Tuesday, 14 June 2011

State of the (Innovation) Union

Last week (June 8) the European Commission published a massive report on the state of innovation in the EU and its 27 Member States. The Innovation Union Competitiveness Report 2011 weighs in at several hundred pages, but a more digestable Executive Summary is also available.

In addition, individual country profiles can be accessed via the report's webpage. To be published every two years, the Innovation Union Competitiveness Report will contribute to the Europe 2020 Strategy by providing an in-depth analysis covering the main features of an efficient research and innovation system. The report replaces the former Science, Technology and Competitiveness Report.

Key findings
The report highlights the fact that the EU's innovation performance needs major improvements in many areas if the Europe 2020 strategy is to deliver smart sustainable growth.

Europe needs more and "smarter" investment in both public and private research and development. More research cooperation within the EU and internationally is needed, along with better use of research results, in particular a stronger, cheaper EU intellectual property regime is needed. Education systems need to be adapted to business innovation needs and innovative and fast-growing SME's need more encouragement.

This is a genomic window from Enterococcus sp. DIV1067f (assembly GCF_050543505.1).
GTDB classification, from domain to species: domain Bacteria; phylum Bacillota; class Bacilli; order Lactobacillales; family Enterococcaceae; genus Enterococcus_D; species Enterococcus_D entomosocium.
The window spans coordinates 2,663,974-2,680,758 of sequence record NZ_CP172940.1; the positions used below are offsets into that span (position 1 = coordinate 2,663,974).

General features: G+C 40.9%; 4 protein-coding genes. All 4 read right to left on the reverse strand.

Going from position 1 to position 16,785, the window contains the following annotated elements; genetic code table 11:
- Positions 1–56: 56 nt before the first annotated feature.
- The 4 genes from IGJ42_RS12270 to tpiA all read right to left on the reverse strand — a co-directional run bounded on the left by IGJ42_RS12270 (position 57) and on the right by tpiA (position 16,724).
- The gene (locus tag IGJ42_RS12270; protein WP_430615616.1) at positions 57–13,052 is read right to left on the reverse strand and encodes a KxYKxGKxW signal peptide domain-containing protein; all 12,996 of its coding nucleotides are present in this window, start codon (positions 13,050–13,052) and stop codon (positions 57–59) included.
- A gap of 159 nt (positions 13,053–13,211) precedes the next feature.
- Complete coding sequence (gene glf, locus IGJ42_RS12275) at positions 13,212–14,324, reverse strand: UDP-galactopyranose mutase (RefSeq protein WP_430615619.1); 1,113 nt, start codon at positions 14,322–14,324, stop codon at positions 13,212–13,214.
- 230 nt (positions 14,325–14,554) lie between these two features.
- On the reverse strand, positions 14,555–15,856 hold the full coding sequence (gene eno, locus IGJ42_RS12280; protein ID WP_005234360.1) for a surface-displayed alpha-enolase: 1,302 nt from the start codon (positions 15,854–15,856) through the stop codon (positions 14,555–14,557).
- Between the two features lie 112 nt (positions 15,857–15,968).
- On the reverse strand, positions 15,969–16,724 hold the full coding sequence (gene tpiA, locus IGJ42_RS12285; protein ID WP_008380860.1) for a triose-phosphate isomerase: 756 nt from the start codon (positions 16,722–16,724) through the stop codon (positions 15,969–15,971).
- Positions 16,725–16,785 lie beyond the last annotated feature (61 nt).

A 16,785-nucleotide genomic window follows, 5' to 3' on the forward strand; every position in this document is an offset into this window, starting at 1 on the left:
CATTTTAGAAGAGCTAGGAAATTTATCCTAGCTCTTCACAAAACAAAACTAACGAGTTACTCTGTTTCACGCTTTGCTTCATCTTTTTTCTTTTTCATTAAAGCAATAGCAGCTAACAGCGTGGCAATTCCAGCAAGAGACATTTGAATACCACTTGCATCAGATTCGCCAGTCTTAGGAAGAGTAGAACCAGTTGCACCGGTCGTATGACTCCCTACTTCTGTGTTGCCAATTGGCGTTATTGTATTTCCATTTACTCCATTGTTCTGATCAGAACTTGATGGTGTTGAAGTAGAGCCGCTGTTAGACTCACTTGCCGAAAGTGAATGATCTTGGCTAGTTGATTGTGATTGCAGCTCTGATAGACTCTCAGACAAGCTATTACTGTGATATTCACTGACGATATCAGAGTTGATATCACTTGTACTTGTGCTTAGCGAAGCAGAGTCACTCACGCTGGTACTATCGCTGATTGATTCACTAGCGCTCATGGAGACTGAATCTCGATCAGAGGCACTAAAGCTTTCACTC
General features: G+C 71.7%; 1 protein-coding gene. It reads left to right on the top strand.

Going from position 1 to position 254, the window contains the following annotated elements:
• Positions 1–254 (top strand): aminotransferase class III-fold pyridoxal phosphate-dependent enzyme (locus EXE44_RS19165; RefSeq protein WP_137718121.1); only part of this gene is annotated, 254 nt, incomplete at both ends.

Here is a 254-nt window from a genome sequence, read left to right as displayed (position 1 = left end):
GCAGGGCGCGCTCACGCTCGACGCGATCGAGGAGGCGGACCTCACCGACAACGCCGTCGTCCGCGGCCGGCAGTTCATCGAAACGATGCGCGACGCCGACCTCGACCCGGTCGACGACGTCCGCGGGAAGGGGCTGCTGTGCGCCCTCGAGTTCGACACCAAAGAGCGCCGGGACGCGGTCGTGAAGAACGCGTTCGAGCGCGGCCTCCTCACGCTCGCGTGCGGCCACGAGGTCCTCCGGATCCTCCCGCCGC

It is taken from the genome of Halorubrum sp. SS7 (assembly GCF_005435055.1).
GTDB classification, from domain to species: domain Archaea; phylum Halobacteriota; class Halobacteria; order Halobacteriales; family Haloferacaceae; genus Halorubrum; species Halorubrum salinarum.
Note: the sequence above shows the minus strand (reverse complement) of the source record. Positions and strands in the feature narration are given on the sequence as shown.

"This Report underlines that the road to the Innovation Union is long and challenging, with big obstacles along the way. But it confirms that the EU has agreed the right policies to get to the end of that road. Putting the Innovation Union into practice at European and national levels is an economic 'must', as important for sustainable growth as sorting out public finances," said Commissioner Máire Geoghegan-Quinn at the launch of the report.

Worrying facts
Some disturbing trends and data are revealed by the report. In 2008, 24% of the total world R&D expenditure was performed in the EU declining from 29% in 1995. Relative to GDP, business invests twice as much in R&D in Japan or in South Korea as it does in Europe.

The development of highly-skilled people needs to be better matched with the needs of business. Only 46% of EU researchers work in the business sector compared to 80% in the US.

Weak framework conditions prevent knowledge being transformed into marketable products and services. Although the EU is the primary producer of peer-reviewed scientific publications in the world (29% in 2009) the rate of growth of Patent Cooperation Treaty (PCT) patent applications in Japan and South Korea is almost double that of the EU.

Shockingly, half of EU Member States do not produce high-tech European Patent Office (EPO) patents at all. The relatively high cost of filing and maintaining a patent in Europe is a clear barrier to successful innovation in Europe. It is estimated that an SME must spend €168000 to obtain and maintain patent protection in all 27 EU Member States. This compares to only €4000 for similar protection in the United States!

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